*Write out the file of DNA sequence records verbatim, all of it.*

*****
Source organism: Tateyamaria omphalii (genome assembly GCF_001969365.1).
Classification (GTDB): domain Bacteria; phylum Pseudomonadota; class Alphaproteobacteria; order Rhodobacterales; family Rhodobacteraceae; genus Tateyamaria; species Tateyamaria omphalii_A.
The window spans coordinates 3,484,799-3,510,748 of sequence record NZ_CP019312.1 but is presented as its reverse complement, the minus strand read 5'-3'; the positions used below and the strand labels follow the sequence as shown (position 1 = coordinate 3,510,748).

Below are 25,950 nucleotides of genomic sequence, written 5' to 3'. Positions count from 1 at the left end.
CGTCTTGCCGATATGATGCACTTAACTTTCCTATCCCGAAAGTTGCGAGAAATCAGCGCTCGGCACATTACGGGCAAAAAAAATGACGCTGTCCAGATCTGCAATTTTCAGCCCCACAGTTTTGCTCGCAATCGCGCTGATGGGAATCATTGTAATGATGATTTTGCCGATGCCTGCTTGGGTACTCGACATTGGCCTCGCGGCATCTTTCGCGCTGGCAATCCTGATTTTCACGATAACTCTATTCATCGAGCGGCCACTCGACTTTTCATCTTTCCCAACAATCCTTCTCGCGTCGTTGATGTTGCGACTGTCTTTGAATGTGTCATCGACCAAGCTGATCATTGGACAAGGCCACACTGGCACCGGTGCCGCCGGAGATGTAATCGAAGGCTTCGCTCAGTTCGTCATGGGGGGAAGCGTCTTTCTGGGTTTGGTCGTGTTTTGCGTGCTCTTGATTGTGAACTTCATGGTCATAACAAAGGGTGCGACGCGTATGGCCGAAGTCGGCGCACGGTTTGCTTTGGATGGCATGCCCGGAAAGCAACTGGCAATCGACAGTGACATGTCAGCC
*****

Source organism: Tateyamaria omphalii (genome assembly GCF_001969365.1).
Classification (GTDB): domain Bacteria; phylum Pseudomonadota; class Alphaproteobacteria; order Rhodobacterales; family Rhodobacteraceae; genus Tateyamaria; species Tateyamaria omphalii_A.
The window spans coordinates 3,484,799-3,510,748 of sequence record NZ_CP019312.1 but is presented as its reverse complement, the minus strand read 5'-3'; the positions used below and the strand labels follow the sequence as shown (position 1 = coordinate 3,510,748).

Below are 25,950 nucleotides of genomic sequence, written 5' to 3'. Positions count from 1 at the left end.
CGTCTTGCCGATATGATGCACTTAACTTTCCTATCCCGAAAGTTGCGAGAAATCAGCGCTCGGCACATTACGGGCAAAAAAAATGACGCTGTCCAGATCTGCAATTTTCAGCCCCACAGTTTTGCTCGCAATCGCGCTGATGGGAATCATTGTAATGATGATTTTGCCGATGCCTGCTTGGGTACTCGACATTGGCCTCGCGGCATCTTTCGCGCTGGCAATCCTGATTTTCACGATAACTCTATTCATCGAGCGGCCACTCGACTTTTCATCTTTCCCAACAATCCTTCTCGCGTCGTTGATGTTGCGACTGTCTTTGAATGTGTCATCGACCAAGCTGATCATTGGACAAGGCCACACTGGCACCGGTGCCGCCGGAGATGTAATCGAAGGCTTCGCTCAGTTCGTCATGGGGGGAAGCGTCTTTCTGGGTTTGGTCGTGTTTTGCGTGCTCTTGATTGTGAACTTCATGGTCATAACAAAGGGTGCGACGCGTATGGCCGAAGTCGGCGCACGGTTTGCTTTGGATGGCATGCCCGGAAAGCAACTGGCAATCGACAGTGACATGTCAGCC